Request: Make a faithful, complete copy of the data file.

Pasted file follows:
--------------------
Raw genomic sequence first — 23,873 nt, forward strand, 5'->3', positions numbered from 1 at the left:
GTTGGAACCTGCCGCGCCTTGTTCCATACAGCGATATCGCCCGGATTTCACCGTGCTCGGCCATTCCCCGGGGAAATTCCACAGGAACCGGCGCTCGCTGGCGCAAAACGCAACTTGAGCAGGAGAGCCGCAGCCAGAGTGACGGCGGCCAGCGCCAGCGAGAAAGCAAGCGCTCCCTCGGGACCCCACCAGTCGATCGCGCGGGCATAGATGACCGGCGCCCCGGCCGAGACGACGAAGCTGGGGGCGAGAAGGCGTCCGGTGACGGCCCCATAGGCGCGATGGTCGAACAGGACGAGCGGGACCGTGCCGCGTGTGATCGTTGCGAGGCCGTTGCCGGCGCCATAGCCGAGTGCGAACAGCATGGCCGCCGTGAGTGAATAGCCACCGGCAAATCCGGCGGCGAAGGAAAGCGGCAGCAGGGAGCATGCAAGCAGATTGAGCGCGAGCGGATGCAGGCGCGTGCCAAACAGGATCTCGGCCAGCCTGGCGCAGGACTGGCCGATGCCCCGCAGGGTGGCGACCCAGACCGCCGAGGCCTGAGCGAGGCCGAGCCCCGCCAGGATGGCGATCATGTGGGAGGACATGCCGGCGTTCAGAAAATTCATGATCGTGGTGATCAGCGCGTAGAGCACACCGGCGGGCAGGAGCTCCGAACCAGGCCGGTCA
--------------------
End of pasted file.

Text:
Raw genomic sequence first — 23,873 nt, forward strand, 5'->3', positions numbered from 1 at the left:
GTTGGAACCTGCCGCGCCTTGTTCCATACAGCGATATCGCCCGGATTTCACCGTGCTCGGCCATTCCCCGGGGAAATTCCACAGGAACCGGCGCTCGCTGGCGCAAAACGCAACTTGAGCAGGAGAGCCGCAGCCAGAGTGACGGCGGCCAGCGCCAGCGAGAAAGCAAGCGCTCCCTCGGGACCCCACCAGTCGATCGCGCGGGCATAGATGACCGGCGCCCCGGCCGAGACGACGAAGCTGGGGGCGAGAAGGCGTCCGGTGACGGCCCCATAGGCGCGATGGTCGAACAGGACGAGCGGGACCGTGCCGCGTGTGATCGTTGCGAGGCCGTTGCCGGCGCCATAGCCGAGTGCGAACAGCATGGCCGCCGTGAGTGAATAGCCACCGGCAAATCCGGCGGCGAAGGAAAGCGGCAGCAGGGAGCATGCAAGCAGATTGAGCGCGAGCGGATGCAGGCGCGTGCCAAACAGGATCTCGGCCAGCCTGGCGCAGGACTGGCCGATGCCCCGCAGGGTGGCGACCCAGACCGCCGAGGCCTGAGCGAGGCCGAGCCCCGCCAGGATGGCGATCATGTGGGAGGACATGCCGGCGTTCAGAAAATTCATGATCGTGGTGATCAGCGCGTAGAGCACACCGGCGGGCAGGAGCTCCGAACCAGGCCGGTCA